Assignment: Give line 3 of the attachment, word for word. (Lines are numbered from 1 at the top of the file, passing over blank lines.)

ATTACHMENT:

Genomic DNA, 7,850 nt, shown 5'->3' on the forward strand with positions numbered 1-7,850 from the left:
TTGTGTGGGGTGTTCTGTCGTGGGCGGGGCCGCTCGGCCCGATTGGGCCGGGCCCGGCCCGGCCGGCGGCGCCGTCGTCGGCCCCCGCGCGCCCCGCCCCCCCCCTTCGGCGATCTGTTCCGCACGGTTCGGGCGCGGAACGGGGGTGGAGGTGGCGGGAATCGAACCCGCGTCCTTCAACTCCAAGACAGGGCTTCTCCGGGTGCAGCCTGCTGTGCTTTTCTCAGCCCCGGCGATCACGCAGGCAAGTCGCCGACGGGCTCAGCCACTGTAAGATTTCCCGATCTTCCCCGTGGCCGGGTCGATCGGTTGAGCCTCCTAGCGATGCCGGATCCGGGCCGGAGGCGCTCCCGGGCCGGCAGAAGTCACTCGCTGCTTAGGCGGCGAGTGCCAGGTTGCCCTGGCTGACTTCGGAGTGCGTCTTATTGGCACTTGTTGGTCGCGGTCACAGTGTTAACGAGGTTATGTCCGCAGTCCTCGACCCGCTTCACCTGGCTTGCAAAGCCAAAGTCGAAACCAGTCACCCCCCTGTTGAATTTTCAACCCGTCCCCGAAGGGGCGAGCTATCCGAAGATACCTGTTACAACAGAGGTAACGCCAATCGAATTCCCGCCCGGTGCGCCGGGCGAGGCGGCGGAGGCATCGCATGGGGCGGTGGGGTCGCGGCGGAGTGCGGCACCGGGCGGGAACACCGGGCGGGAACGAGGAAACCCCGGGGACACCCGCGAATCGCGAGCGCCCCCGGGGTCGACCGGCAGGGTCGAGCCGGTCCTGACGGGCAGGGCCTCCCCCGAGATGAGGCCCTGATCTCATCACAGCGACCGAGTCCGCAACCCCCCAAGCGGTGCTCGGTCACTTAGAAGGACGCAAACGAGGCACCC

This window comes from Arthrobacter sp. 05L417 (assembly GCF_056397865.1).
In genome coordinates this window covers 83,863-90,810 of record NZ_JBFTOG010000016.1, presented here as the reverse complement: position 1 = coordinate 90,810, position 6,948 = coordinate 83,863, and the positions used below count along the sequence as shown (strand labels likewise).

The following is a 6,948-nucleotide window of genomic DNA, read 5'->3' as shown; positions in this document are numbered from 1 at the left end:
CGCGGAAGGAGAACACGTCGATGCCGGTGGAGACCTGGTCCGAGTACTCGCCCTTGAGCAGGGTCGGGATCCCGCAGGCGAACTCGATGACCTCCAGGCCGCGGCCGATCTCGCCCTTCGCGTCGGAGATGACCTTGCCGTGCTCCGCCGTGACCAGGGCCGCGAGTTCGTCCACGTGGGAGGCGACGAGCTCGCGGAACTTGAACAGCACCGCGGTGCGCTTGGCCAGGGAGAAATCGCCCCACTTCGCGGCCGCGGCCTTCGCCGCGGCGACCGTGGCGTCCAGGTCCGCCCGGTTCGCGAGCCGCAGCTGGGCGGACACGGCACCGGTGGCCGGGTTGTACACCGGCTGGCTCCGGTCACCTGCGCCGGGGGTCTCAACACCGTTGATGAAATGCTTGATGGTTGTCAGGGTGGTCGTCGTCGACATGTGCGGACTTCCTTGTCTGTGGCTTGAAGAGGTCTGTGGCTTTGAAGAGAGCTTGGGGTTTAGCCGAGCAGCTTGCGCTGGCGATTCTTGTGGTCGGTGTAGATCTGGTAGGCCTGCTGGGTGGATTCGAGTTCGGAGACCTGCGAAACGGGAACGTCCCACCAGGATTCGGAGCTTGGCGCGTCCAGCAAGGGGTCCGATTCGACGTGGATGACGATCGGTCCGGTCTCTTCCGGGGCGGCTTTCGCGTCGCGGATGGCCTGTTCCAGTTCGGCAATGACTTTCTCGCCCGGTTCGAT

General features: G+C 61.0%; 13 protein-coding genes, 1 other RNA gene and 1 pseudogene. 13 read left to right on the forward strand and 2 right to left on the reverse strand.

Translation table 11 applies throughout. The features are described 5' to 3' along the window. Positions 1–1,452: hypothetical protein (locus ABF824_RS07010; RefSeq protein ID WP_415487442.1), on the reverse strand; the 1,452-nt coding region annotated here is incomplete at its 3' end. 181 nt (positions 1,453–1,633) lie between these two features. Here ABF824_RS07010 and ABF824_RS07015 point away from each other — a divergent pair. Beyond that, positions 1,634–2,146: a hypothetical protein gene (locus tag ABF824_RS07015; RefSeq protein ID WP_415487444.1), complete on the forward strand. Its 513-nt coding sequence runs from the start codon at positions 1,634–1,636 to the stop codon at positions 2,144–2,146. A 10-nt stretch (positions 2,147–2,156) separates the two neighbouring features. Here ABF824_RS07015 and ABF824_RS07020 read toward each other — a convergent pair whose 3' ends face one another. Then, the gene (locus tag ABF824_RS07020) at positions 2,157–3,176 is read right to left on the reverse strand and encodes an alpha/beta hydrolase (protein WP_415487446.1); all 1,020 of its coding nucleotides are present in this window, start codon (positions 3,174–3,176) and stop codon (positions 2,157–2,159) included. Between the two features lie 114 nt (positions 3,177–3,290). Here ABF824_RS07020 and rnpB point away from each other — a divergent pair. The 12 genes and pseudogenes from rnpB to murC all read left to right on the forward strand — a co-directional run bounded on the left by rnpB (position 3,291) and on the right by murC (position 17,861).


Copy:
This window comes from Arthrobacter sp. 05L417 (assembly GCF_056397865.1).